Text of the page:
Effect of epileptic seizures on the cerebrospinal fluid–A systematic retrospective analysis.
      ,
      • Süße M.
      • Saathoff N.
      • Hannich M.
      • et al.
      Cerebrospinal fluid changes following epileptic seizures unrelated to inflammation.
      ] or in patients with established epilepsy compared to patients with a first seizure without an epilepsy diagnosis [
      • Tumani H.
      • Jobs C.
      • Brettschneider J.
      • et al.
      Effect of epileptic seizures on the cerebrospinal fluid–A systematic retrospective analysis.
      ]. Lactate may be higher after seizures with motor onset compared to non-motor onset, although data are inconclusive [
      • Tumani H.
      • Jobs C.
      • Brettschneider J.
      • et al.
      Effect of epileptic seizures on the cerebrospinal fluid–A systematic retrospective analysis.
      ,
      • Süße M.
      • Saathoff N.
      • Hannich M.
      • et al.
      Cerebrospinal fluid changes following epileptic seizures unrelated to inflammation.
      ]. Likewise, SE was associated with higher lactate in some, but not all studies [
      • Tumani H.
      • Jobs C.
      • Brettschneider J.
      • et al.
      Effect of epileptic seizures on the cerebrospinal fluid–A systematic retrospective analysis.
      ,
      • Süße M.
      • Saathoff N.
      • Hannich M.
      • et al.
      Cerebrospinal fluid changes following epileptic seizures unrelated to inflammation.
      ,
      • Chatzikonstantinou A.
      • Ebert A.D.
      • Hennerici M.G.
      Cerebrospinal fluid findings after epileptic seizures.
      ]. One study found significantly increased lactate values in patients after SE with poor outcome in comparison to patients with good outcome [
      • Calabrese V.P.
      • Gruemer H.D.
      • James K.
      • et al.
      Cerebrospinal fluid lactate levels and prognosis in status epilepticus.
      ]. This correlation with outcome of SE could not be replicated in a more recent study in non-infectious SE, although elevated lactate was confirmed in 23% [
      • Malter M.P.
      • Choi S.
      • Fink G.R.
      Cerebrospinal fluid findings in non-infectious status epilepticus.
      ]. Generally, comparison is made difficult due to differing cut-off values. Elevated lactate may be explained by increased neuronal (or peripheral) glycolysis during a seizure, but it remains inconclusive how to interpret this in a clinical setting. Large increases in CSF lactate in a patient with epilepsy with or without direct association to a seizure may be found in mitochondrial disease, where increase in lactate is a direct consequence of the mitochondrial metabolic defect with impaired oxidative phosphorylation and a shift towards glycolysis [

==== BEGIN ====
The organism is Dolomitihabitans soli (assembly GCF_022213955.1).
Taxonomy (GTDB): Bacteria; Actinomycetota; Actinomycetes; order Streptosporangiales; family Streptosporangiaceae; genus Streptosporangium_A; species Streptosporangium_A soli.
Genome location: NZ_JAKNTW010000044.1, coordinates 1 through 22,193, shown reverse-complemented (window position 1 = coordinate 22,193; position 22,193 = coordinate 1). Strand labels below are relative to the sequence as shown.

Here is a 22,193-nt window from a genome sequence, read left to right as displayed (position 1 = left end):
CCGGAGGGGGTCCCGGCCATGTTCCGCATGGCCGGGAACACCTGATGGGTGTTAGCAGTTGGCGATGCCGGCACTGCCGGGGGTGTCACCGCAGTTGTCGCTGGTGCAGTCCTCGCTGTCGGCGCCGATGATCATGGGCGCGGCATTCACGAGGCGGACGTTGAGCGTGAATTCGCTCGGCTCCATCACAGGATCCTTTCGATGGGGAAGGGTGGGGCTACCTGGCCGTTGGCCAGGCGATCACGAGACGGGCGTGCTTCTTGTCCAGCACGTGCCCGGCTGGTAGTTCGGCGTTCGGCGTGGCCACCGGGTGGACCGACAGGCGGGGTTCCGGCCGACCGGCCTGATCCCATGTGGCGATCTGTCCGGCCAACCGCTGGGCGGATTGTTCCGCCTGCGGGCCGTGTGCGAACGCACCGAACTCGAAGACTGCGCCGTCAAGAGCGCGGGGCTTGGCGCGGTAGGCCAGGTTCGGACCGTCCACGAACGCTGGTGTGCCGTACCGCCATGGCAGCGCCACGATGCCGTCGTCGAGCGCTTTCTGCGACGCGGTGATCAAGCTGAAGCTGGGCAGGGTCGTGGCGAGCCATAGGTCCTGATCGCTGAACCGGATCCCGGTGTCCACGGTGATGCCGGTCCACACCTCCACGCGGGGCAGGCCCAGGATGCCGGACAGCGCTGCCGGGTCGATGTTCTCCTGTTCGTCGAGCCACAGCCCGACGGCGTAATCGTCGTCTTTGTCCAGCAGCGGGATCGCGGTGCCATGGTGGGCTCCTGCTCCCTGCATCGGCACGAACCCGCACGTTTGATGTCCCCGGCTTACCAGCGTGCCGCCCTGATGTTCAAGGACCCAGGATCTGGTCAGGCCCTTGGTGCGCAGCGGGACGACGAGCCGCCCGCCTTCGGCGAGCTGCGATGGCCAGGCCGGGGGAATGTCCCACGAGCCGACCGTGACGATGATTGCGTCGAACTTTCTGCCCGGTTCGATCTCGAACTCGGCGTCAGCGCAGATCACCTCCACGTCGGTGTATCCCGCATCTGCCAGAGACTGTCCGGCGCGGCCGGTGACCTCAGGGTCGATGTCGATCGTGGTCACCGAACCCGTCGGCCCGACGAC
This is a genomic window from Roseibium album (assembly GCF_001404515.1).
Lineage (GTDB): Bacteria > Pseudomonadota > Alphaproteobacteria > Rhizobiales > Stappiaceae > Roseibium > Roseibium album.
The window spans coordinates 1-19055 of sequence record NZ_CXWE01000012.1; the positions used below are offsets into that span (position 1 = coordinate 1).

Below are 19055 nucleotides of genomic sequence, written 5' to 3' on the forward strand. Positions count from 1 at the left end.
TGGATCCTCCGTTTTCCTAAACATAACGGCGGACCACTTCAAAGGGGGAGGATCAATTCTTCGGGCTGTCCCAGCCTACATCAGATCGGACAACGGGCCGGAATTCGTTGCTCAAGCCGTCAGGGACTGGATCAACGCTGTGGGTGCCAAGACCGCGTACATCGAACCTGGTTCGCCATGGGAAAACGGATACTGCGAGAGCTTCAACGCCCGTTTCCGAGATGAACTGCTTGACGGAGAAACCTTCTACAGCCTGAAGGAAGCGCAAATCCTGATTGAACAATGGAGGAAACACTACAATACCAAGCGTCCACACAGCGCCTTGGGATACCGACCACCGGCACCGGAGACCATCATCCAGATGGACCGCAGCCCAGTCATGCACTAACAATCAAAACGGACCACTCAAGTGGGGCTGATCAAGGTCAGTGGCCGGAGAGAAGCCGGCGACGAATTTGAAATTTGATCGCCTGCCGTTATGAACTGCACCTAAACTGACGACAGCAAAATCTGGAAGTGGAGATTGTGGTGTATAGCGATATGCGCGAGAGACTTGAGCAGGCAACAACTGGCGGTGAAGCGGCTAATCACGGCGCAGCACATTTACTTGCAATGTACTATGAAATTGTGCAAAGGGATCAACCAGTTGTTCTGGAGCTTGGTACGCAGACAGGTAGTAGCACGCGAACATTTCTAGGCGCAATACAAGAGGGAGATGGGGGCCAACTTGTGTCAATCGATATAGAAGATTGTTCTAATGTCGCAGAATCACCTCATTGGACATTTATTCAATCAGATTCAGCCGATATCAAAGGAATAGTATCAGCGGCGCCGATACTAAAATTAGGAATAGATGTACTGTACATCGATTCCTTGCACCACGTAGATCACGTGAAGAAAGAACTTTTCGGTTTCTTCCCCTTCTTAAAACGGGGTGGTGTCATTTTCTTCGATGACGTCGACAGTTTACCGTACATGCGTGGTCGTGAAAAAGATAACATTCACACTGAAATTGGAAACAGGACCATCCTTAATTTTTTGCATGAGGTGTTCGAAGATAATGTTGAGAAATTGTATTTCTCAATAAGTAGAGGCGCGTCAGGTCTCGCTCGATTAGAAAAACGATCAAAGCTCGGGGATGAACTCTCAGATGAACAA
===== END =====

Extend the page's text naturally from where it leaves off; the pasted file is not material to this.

• Baheerathan A.
      • Pitceathly R.D.
      • Curtis C.
      • et al.
      CSF lactate.
      ]. It is unclear which levels of CSF lactate should prompt evaluation of mitochondrial disease. We would advise to consider this as a differential diagnosis if other clues to a mitochondrial epilepsy are present such as occipital preponderance in both EEG and MRI and clinical features. Of note, mitochondrial disease such as polymerase gamma (POLG) mutation related mitochondrial disease often manifest in status epilepticus [
      • Janssen W.
      • Quaegebeur A.
      • van Goethem G.
      • et al.
      The spectrum of epilepsy caused by POLG mutations.
      ].

      3. Markers of neuronal damage

      Assessing markers of neuronal damage may aim to distinguish seizure severity or to prognosticate disease course and seizure sequelae.

      3.1 Neuron-specific enolase (NSE) and S100B

      NSE as a brain-derived protein has been studied for its diagnostic utility in epilepsy similarly to S100B. Most often, NSE and S100B were evaluated in serum samples. These findings are conflicting: one study found moderately increased serum NSE values in about a third of patients after single seizures [
      • Tumani H.
      • Otto M.
      • Gefeller O.
      • et al.
      Kinetics of serum neuron-specific enolase and prolactin in patients after single epileptic seizures.
      ]. Increased serum NSE in children after seizures is found less frequently [
      • Wong M.
      • Ess K.
      • Landt M.
      Cerebrospinal fluid neuron-specific enolase following seizures in children: role of etiology.
      ,
      • Tanabe T.
      • Suzuki S.
      • Hara K.
      • et al.
      Cerebrospinal fluid and serum neuron-specific enolase levels after febrile seizures.
      ]. Evidence on serum S100B is conflicting with some studies showing increased values after seizures, which were not replicated in other studies [
      • Asadollahi M.
      • Simani L.
      The diagnostic value of serum UCHL-1 and S100-B levels in differentiate epileptic seizures from psychogenic attacks.